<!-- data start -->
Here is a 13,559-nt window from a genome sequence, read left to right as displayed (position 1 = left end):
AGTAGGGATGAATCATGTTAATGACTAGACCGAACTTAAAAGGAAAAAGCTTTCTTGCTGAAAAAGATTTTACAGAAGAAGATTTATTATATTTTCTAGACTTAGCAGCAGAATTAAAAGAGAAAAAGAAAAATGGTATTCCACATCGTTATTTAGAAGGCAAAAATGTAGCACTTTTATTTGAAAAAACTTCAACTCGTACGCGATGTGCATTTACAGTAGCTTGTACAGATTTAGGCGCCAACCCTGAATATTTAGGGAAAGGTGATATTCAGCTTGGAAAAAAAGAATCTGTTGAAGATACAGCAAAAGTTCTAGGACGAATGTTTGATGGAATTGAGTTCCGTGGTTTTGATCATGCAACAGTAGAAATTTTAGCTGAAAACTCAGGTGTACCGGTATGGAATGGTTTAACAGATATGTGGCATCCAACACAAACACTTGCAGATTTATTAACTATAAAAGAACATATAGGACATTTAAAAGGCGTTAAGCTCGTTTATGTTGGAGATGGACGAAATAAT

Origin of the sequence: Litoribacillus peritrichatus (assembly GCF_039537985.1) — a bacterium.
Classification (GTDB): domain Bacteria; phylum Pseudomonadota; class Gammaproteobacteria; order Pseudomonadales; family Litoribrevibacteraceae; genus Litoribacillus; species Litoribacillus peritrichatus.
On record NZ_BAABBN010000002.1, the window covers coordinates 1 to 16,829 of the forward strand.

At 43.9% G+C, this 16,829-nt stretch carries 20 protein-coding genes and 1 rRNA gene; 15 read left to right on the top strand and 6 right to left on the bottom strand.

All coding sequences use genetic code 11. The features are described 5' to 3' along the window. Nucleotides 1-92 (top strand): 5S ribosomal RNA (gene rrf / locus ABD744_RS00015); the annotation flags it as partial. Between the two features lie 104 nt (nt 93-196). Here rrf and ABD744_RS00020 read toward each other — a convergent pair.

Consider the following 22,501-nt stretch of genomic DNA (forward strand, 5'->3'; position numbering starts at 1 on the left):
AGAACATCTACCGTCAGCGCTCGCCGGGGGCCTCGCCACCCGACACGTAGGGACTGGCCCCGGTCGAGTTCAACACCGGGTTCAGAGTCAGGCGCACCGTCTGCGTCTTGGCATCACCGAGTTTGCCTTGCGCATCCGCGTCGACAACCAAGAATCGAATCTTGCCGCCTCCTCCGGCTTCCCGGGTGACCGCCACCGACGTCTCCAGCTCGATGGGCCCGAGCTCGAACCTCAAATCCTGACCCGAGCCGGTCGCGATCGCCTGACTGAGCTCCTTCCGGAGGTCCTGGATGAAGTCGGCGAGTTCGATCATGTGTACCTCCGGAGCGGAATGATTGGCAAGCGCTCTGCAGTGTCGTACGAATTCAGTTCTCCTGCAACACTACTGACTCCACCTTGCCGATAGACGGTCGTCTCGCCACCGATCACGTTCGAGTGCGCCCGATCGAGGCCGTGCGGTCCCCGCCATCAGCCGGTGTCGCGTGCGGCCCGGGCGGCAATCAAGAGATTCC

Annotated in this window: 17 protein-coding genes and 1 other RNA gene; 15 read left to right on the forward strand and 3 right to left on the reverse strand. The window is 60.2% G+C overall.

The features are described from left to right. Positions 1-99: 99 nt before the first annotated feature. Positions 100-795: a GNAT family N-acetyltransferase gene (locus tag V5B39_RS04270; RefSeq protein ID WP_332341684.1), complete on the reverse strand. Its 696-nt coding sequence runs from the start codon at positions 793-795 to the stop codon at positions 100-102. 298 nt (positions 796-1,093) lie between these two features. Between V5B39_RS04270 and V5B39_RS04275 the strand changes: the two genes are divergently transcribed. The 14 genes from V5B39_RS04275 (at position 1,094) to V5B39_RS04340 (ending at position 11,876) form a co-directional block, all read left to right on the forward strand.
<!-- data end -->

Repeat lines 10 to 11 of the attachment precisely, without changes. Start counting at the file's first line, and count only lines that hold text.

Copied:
Annotated in this window: 17 protein-coding genes and 1 other RNA gene; 15 read left to right on the forward strand and 3 right to left on the reverse strand. The window is 60.2% G+C overall.

The features are described from left to right. Positions 1-99: 99 nt before the first annotated feature. Positions 100-795: a GNAT family N-acetyltransferase gene (locus tag V5B39_RS04270; RefSeq protein ID WP_332341684.1), complete on the reverse strand. Its 696-nt coding sequence runs from the start codon at positions 793-795 to the stop codon at positions 100-102. 298 nt (positions 796-1,093) lie between these two features. Between V5B39_RS04270 and V5B39_RS04275 the strand changes: the two genes are divergently transcribed. The 14 genes from V5B39_RS04275 (at position 1,094) to V5B39_RS04340 (ending at position 11,876) form a co-directional block, all read left to right on the forward strand.